Thursday, March 10, 2011

Guest Garden- Williamsburg

I meant to post this garden last year, when I visited it.  Actually I visit the garden regularly, because Williamsburg is just not that far from here and this is one of my favourite gardens!

A stroll along Duke of Gloucester Street (known affectionately as "DoG Street"), Williamsburg will show you some of the most stunning gardens in Virginia.  This is a graphics intensive post, so be patient!

This particular garden, sits outside a tiny white house, close to the entrance to Colonial Williamsburg.  I have long been fascinated with it's beautiful shaped beds and brick pathways.  The hedges surrounding the property are usually well groomed too, though not ornate in nature.

You can see the little house here.  Most of the garden is given over to herbs, and a pleasant buzzing of bees can be heard once they bloom.

My favourite garden, however, is a little further down.  This 'DoG Street Garden' also has a tiny garden centre, where seeds and plants, as well as colonial style decorations can be bought.
The costumed 'interpreter' for the garden, is a gentleman who is as knowledgeable about gardening as he is about the time period in question.  He grows food year round (inspirationally) without much diffculty!
To the left, in this shot, is a living fence.  A woven lattice of limbs!  You can't see it though, because the peas hide it.  In the centre, I believe we have some squash being grown vertically, while on the right are some melons growing on the ground.  All the plants grown here are heirloom varieties thought to have been around at the time of the Colonial capital's heyday.
Onions, strawberries and peas.  You can tell it is already getting a little warm for peas by the end of May (this is from May 31st) because they are yellowing.
As I said, they sell plants here.  This picture appears to have a small pomegranate tree growing in a pot, with a couple of eggplants/aubergines beside it in other pots.
They extend the season with cold frames and hot beds.  There is a lot of manure around, and the gardener uses it under the coldframe (buried deeply) to warm the bed up for early starts to beans, squash and peas while winter is still hanging around.
The cold frames are insulated with a layer of pine needles or straw.
Bell peppers have been transplanted outside at this point too.  Here in Virginia, and early start with tomatoes and bell peppers will get us crops beginning in June.
I am always fascinated with the garden structures used for support in the colonial gardens.  The rickety bamboo trellis here will probably house a vining green bean- they can get quite prolific in summer, and are often one of the first vegetables to produce, despite going into the ground from seed.
The whole garden is not all vegetables.  Herbs and flowers grace it too- which means plenty of butterflies and hummingbirds.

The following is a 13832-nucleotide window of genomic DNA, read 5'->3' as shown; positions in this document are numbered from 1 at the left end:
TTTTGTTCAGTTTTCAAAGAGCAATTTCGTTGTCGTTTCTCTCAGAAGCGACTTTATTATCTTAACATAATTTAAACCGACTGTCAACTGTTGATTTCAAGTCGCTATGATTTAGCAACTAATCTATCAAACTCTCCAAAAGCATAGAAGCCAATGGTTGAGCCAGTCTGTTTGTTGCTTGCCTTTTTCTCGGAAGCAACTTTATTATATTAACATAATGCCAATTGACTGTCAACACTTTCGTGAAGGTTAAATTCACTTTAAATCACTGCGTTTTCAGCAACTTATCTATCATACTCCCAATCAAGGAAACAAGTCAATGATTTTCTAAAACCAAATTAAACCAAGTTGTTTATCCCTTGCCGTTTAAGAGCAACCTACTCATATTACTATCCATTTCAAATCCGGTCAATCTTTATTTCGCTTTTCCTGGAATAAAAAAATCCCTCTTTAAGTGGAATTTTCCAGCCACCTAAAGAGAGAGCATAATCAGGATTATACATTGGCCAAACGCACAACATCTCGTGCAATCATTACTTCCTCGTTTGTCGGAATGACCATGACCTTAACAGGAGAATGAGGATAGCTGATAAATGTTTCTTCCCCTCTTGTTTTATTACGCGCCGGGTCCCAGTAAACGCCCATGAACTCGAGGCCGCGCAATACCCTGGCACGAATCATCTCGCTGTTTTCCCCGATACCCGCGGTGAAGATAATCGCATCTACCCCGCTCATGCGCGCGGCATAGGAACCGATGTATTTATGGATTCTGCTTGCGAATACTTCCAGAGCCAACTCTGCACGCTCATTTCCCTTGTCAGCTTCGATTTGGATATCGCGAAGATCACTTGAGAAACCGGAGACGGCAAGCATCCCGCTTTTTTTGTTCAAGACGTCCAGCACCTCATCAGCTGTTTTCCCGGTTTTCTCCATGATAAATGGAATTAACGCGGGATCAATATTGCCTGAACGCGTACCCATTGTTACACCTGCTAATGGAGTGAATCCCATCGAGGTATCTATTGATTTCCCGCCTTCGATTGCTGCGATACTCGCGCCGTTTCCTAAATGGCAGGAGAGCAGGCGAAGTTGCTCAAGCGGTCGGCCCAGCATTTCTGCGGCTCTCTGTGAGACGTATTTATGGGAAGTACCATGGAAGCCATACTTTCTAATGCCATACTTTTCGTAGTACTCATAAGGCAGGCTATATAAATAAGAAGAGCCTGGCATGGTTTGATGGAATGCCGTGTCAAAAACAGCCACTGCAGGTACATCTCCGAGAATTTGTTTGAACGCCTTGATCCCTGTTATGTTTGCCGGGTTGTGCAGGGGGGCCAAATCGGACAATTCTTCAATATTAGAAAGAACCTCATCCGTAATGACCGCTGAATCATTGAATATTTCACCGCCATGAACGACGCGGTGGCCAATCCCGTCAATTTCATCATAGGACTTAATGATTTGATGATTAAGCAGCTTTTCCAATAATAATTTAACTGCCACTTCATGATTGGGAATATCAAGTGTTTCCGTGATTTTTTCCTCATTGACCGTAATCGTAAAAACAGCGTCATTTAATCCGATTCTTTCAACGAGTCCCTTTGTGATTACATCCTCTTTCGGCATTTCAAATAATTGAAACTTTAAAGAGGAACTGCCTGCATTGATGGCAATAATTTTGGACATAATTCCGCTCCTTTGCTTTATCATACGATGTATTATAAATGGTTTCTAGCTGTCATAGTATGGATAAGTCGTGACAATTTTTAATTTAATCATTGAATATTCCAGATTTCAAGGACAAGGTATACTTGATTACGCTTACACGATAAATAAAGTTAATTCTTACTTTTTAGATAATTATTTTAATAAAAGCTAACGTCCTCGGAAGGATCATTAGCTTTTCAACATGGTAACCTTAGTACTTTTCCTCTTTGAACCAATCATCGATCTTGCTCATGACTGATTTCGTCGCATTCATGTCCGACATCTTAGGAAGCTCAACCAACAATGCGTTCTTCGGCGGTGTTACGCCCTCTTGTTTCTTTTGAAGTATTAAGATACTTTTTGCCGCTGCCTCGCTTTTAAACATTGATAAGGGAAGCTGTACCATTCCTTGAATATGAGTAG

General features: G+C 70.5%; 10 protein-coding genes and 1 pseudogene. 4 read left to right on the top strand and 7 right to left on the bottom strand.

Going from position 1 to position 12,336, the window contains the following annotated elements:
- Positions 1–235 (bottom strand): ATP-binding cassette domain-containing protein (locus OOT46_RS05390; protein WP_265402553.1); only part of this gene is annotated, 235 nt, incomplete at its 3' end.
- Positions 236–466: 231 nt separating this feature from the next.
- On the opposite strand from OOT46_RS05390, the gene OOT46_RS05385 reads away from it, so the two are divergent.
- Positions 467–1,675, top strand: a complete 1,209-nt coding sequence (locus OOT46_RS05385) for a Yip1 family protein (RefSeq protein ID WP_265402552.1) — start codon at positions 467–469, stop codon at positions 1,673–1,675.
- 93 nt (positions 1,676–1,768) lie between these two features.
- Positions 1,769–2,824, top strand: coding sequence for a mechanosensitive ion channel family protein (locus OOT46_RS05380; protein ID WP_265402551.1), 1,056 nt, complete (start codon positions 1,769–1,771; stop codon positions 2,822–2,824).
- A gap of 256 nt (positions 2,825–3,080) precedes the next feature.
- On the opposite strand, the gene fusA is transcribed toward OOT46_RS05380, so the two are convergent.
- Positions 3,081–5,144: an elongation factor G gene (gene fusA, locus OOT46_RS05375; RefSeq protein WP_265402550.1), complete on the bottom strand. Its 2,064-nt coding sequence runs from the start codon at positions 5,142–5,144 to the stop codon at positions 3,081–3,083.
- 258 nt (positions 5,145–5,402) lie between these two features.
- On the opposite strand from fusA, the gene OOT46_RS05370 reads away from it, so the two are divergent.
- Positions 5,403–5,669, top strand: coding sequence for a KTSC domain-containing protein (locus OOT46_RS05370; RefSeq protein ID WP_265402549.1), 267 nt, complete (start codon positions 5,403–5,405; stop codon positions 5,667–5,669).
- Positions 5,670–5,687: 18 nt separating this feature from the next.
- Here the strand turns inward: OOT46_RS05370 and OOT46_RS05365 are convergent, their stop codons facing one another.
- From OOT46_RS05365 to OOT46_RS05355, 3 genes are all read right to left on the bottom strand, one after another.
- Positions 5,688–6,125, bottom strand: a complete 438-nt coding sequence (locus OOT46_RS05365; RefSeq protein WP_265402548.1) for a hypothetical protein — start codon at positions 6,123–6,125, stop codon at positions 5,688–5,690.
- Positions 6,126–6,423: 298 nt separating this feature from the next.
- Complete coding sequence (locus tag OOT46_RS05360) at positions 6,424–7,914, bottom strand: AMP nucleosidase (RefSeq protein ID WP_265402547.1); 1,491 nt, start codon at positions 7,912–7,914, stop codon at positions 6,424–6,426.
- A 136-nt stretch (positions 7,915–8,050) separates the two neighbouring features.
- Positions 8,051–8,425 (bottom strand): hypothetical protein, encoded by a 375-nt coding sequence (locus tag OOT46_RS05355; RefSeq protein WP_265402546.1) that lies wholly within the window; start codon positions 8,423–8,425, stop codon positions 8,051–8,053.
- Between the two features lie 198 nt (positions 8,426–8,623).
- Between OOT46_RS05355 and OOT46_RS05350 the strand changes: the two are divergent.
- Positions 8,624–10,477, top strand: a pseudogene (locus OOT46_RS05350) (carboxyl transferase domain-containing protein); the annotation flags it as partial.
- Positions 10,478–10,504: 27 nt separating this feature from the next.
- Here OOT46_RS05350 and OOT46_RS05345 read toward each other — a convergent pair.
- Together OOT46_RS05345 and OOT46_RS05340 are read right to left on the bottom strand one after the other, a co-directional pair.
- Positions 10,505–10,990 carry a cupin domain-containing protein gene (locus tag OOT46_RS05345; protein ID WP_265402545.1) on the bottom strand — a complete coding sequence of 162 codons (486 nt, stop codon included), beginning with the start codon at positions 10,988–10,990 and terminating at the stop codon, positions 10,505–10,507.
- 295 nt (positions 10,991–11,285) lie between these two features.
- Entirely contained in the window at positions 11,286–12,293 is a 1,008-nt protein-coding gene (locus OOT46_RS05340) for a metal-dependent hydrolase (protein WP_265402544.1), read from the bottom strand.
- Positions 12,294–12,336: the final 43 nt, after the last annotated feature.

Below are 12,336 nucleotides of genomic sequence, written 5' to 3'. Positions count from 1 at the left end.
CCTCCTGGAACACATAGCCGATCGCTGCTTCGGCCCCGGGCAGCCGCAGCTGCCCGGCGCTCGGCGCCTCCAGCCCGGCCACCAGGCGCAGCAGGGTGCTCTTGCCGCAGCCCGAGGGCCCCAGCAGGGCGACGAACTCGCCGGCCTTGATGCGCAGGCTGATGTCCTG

I often get overwhelmed just looking at the garden- there is SO MUCH to see!  This is the path leading past the herbs and flowers...
It really is a riot of colour, and the buzzing of bees is very prevalent.
The pleurisy root/milkweed is there for the monarchs too.
The herb bed.  There are all sorts of herbs there, and more interesting, is learning the herbs considered important by the Colonists.
Full, and beautiful herbs!  Chamomile... mint... Feverfew... yarrow.... the list goes on.
This woven grapevine is wonderful isn't it?
You can see here that it was very busy there... despite being rather early in the season.  You can see the canopied area where they sell things straight ahead.
And a different view of the flowerbed.  You can see Bruton Parish Church right opposite the garden too.
I am not sure what these are, but they are pretty!
Another fun garden structure there on the left... a woven fence.  I am not sure what the circle is for, but I am guessing more squash, this looks like the traditional squash mounds.  Then there is the metal thing holding the onions with their fabulous heads... I love those!
Here is a closeup of the fence!
I think this is a cardoon.  So many of the veggies grown here are out of style I don't always remember what they are!
These rain barrels are the main source of water for the garden.  They use old colonial style watering cans to water the garden, the ones with the gravity feed.  You can also see some of the tip and pour style here too.
Three stages in the garden- ready to harvest, seedlings and the empty patch where either it has JUST been planted or is waiting to be planted.
Potatoes in the shady spot in the garden.  Just as well really because it can get a little warm in the later part of the growing season.
Protection, colonial style.  This is a thin, waxed canvas and NOT plastic, but it follows the same principals as the poly-tunnels.
Colonial style tools abound.
You often see them using one or another of the tools.  I admit, I really liked the wheelbarrows!
Beans and onions.
Beets and parsnips.  If you look to the top left you can see bell jars- another form of colonial protection for the crops.
The colours here were amazing.  And not just the flowers either!
Here you can see the living fence I mentioned- interlaced branches of what looks to be willow :)  I am not sure about that though- even though I remember when he was weaving them I actually asked him about them!
The two pomegranate trees.  I have not done them justice in the photo because the blooms are quite spectacular.  I love them- and this is where my one came from!
The garden centre itself is a lot of fun.  Lots of plants, heirloom seeds... and at Christmas, decorations for you to make your own 'Williamsburg Decorations'.
And hats and bird houses and gravity feed watering cans... all sorts of colonial style fun!
I went round the garden again to see more!
I hope you enjoyed your tour around the Colonial Garden on DoG Street, Williamsburg!

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